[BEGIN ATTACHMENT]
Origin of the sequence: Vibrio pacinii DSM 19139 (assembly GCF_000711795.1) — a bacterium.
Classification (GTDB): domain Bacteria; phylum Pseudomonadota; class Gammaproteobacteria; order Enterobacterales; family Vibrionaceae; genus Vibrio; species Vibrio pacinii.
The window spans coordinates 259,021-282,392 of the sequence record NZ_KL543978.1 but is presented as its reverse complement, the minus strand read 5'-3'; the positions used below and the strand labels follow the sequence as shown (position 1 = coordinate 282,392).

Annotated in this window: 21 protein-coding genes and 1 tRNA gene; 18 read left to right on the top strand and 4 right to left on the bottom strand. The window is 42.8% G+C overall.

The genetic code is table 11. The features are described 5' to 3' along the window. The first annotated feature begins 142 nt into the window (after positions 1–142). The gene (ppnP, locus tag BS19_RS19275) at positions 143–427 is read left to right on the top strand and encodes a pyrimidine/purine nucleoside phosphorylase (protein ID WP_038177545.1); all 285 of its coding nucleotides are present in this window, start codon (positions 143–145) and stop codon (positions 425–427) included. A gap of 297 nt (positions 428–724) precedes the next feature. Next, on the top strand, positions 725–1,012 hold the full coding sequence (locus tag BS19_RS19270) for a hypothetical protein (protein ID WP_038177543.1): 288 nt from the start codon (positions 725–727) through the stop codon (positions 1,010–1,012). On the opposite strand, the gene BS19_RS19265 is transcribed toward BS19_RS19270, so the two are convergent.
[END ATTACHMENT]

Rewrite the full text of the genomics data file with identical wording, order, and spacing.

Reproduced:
Origin of the sequence: Vibrio pacinii DSM 19139 (assembly GCF_000711795.1) — a bacterium.
Classification (GTDB): domain Bacteria; phylum Pseudomonadota; class Gammaproteobacteria; order Enterobacterales; family Vibrionaceae; genus Vibrio; species Vibrio pacinii.
The window spans coordinates 259,021-282,392 of the sequence record NZ_KL543978.1 but is presented as its reverse complement, the minus strand read 5'-3'; the positions used below and the strand labels follow the sequence as shown (position 1 = coordinate 282,392).

Annotated in this window: 21 protein-coding genes and 1 tRNA gene; 18 read left to right on the top strand and 4 right to left on the bottom strand. The window is 42.8% G+C overall.

The genetic code is table 11. The features are described 5' to 3' along the window. The first annotated feature begins 142 nt into the window (after positions 1–142). The gene (ppnP, locus tag BS19_RS19275) at positions 143–427 is read left to right on the top strand and encodes a pyrimidine/purine nucleoside phosphorylase (protein ID WP_038177545.1); all 285 of its coding nucleotides are present in this window, start codon (positions 143–145) and stop codon (positions 425–427) included. A gap of 297 nt (positions 428–724) precedes the next feature. Next, on the top strand, positions 725–1,012 hold the full coding sequence (locus tag BS19_RS19270) for a hypothetical protein (protein ID WP_038177543.1): 288 nt from the start codon (positions 725–727) through the stop codon (positions 1,010–1,012). On the opposite strand, the gene BS19_RS19265 is transcribed toward BS19_RS19270, so the two are convergent.